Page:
Despite all the things we love about the EVF on the Nikon Z7, our team has identified one key issue that is worth pointing out. It has to do with the eye sensor on the camera – it is simply too sensitive. When shooting in dusty parts of Jordan, the EVF sensor on several Nikon Z7 bodies got clogged up and stopped switching between the EVF and LCD (cameras were set to Automatic switch), only displaying the image in the EVF.
The solution was to remove the viewfinder cover, then clean up the sensor, which solved the problem until the dust came back. Having used a number of mirrorless cameras from Fuji, Sony, Panasonic and Olympus, I don’t remember seeing such issues, so it is definitely a problem with the eye sensor on the Z7. The sensitivity of the viewfinder sensor also caused problems when shooting from the hip – any time the camera detected a darker area, it would automatically switch off the LCD and use the EVF. I really hope there is a way Nikon can adjust the sensitivity of the EVF sensor through the camera firmware, like it did on the Nikon Z7 II by preventing the EVF from turning on whenever the camera’s rear LCD is open.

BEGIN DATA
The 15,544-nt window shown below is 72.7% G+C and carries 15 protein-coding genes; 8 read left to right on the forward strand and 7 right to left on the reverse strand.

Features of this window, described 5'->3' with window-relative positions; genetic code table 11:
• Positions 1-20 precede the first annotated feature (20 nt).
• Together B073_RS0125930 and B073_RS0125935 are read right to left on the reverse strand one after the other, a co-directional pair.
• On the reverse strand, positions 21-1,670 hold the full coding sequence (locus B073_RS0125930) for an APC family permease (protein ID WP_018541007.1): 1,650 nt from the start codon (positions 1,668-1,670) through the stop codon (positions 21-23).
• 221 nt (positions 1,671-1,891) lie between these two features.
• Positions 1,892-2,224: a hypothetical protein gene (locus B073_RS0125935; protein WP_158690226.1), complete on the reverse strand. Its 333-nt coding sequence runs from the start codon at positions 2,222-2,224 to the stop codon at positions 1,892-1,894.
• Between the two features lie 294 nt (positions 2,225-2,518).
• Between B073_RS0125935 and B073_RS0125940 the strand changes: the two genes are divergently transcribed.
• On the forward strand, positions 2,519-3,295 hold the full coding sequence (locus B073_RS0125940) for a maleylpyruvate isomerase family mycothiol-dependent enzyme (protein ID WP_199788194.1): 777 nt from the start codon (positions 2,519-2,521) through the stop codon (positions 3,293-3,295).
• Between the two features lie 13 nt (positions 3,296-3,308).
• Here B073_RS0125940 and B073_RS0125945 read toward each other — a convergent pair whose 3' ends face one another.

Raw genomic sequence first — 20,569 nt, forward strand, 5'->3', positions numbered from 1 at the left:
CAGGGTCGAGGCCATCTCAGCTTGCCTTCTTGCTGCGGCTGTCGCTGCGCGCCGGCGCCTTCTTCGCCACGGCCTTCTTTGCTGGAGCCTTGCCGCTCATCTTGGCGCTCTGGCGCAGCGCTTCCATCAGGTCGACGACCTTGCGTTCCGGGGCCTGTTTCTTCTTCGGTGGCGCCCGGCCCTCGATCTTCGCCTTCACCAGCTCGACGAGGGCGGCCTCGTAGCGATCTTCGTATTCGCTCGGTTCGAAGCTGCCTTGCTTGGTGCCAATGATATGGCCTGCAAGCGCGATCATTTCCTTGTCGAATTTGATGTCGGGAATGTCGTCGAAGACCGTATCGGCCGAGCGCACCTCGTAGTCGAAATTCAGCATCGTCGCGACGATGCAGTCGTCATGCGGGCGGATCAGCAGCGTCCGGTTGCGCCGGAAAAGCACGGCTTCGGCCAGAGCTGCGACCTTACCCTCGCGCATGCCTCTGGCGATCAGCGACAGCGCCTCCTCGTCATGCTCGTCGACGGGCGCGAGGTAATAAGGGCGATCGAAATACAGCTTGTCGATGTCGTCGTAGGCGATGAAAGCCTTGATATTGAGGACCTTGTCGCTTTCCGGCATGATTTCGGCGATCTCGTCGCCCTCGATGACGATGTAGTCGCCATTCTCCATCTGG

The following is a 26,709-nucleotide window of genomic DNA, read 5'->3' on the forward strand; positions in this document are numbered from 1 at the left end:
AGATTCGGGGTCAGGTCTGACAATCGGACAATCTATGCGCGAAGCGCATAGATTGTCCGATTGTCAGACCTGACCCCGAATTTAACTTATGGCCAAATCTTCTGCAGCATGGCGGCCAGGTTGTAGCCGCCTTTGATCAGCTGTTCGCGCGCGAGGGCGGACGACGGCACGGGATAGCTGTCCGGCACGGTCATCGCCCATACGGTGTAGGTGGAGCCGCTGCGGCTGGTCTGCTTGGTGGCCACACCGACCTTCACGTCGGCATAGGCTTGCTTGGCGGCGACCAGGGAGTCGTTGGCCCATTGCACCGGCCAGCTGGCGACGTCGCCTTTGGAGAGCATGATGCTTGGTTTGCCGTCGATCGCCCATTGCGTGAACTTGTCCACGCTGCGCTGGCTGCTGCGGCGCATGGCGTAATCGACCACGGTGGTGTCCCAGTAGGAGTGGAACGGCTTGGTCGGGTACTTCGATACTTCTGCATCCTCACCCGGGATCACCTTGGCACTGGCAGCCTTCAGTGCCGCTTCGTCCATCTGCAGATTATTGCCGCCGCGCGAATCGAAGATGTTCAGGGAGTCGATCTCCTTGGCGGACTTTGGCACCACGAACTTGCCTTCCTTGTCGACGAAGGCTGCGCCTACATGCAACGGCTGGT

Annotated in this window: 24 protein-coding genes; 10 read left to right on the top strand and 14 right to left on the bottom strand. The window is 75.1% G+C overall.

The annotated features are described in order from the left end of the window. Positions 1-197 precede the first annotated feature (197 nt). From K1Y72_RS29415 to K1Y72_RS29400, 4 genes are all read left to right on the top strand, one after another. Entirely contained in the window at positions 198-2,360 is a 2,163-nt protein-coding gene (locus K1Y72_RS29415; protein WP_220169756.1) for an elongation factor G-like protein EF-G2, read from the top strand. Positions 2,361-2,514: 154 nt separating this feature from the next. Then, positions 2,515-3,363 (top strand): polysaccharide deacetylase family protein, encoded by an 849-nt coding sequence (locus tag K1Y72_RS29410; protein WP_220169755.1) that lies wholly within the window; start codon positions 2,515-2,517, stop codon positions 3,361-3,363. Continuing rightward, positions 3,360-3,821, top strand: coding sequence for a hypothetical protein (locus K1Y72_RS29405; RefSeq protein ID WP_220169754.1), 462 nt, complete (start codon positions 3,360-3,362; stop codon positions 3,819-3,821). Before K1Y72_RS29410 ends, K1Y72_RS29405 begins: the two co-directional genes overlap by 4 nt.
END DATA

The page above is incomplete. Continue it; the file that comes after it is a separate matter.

Other than this (which isn’t even directly related to the viewfinder), the EVF on the Nikon Z7 is simply fantastic… I would say one of the best in its class.
In-Body Image Stabilization
One of the most impressive features of the Z7 is in-body image stabilization (IBIS), a 5-axis system that does an excellent job stabilizing your photos even at surprisingly long shutter speeds. This is the first Nikon camera to include IBIS. It is a pretty big deal, as IBIS has proven to be an extremely useful feature to have on a digital camera.
After receiving our first copy of the Z7 at Photography Life, we wanted to see just how far we could push the image stabilization and capture a sharp shot. The results were surprisingly impressive. With the 24-70mm f/4 at 70mm, as well as careful technique (including taking a burst of photos and picking the best), we managed to get tack-sharp results even at a shutter speed of 1 second. The proof:
And 100% crop from the above:
Taking the old “1 / focal length” equation into account (see reciprocal rule), that’s six stops of stabilization! Realistically, though, to get completely sharp photos more than 50% of the time, we ended up using about 1/3 to 1/4 second at 70mm – still more than four stops of stabilization, and better in practice than the VR in most Nikon F-mount lenses. If you’re curious, Nikon advertises 5 stops of stabilization with the Z7, and that’s certainly doable with the right technique.